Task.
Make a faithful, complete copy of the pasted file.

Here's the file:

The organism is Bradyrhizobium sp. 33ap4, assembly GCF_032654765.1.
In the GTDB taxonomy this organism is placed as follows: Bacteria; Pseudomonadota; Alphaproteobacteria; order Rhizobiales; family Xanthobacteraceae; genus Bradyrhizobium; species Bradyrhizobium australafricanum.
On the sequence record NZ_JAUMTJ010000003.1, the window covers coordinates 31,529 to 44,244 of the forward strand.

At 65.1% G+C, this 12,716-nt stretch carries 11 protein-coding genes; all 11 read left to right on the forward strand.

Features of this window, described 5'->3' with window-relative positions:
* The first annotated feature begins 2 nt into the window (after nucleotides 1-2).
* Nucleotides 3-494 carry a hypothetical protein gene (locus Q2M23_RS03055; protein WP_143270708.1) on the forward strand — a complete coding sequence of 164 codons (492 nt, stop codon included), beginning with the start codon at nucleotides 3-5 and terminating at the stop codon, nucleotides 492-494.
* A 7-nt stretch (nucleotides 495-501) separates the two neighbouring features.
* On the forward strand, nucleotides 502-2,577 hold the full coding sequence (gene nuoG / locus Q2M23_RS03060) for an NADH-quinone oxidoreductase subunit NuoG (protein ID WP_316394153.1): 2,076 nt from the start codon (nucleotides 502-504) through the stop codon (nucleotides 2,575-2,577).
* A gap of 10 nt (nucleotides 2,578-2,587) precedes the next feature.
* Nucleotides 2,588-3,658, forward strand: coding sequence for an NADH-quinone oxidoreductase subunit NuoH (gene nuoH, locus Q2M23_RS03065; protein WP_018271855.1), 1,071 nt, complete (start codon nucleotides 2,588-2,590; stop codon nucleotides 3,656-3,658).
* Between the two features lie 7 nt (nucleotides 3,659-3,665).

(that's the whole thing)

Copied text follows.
The organism is Bradyrhizobium sp. 33ap4, assembly GCF_032654765.1.
In the GTDB taxonomy this organism is placed as follows: Bacteria; Pseudomonadota; Alphaproteobacteria; order Rhizobiales; family Xanthobacteraceae; genus Bradyrhizobium; species Bradyrhizobium australafricanum.
On the sequence record NZ_JAUMTJ010000003.1, the window covers coordinates 31,529 to 44,244 of the forward strand.

At 65.1% G+C, this 12,716-nt stretch carries 11 protein-coding genes; all 11 read left to right on the forward strand.

Features of this window, described 5'->3' with window-relative positions:
* The first annotated feature begins 2 nt into the window (after nucleotides 1-2).
* Nucleotides 3-494 carry a hypothetical protein gene (locus Q2M23_RS03055; protein WP_143270708.1) on the forward strand — a complete coding sequence of 164 codons (492 nt, stop codon included), beginning with the start codon at nucleotides 3-5 and terminating at the stop codon, nucleotides 492-494.
* A 7-nt stretch (nucleotides 495-501) separates the two neighbouring features.
* On the forward strand, nucleotides 502-2,577 hold the full coding sequence (gene nuoG / locus Q2M23_RS03060) for an NADH-quinone oxidoreductase subunit NuoG (protein ID WP_316394153.1): 2,076 nt from the start codon (nucleotides 502-504) through the stop codon (nucleotides 2,575-2,577).
* A gap of 10 nt (nucleotides 2,578-2,587) precedes the next feature.
* Nucleotides 2,588-3,658, forward strand: coding sequence for an NADH-quinone oxidoreductase subunit NuoH (gene nuoH, locus Q2M23_RS03065; protein WP_018271855.1), 1,071 nt, complete (start codon nucleotides 2,588-2,590; stop codon nucleotides 3,656-3,658).
* Between the two features lie 7 nt (nucleotides 3,659-3,665).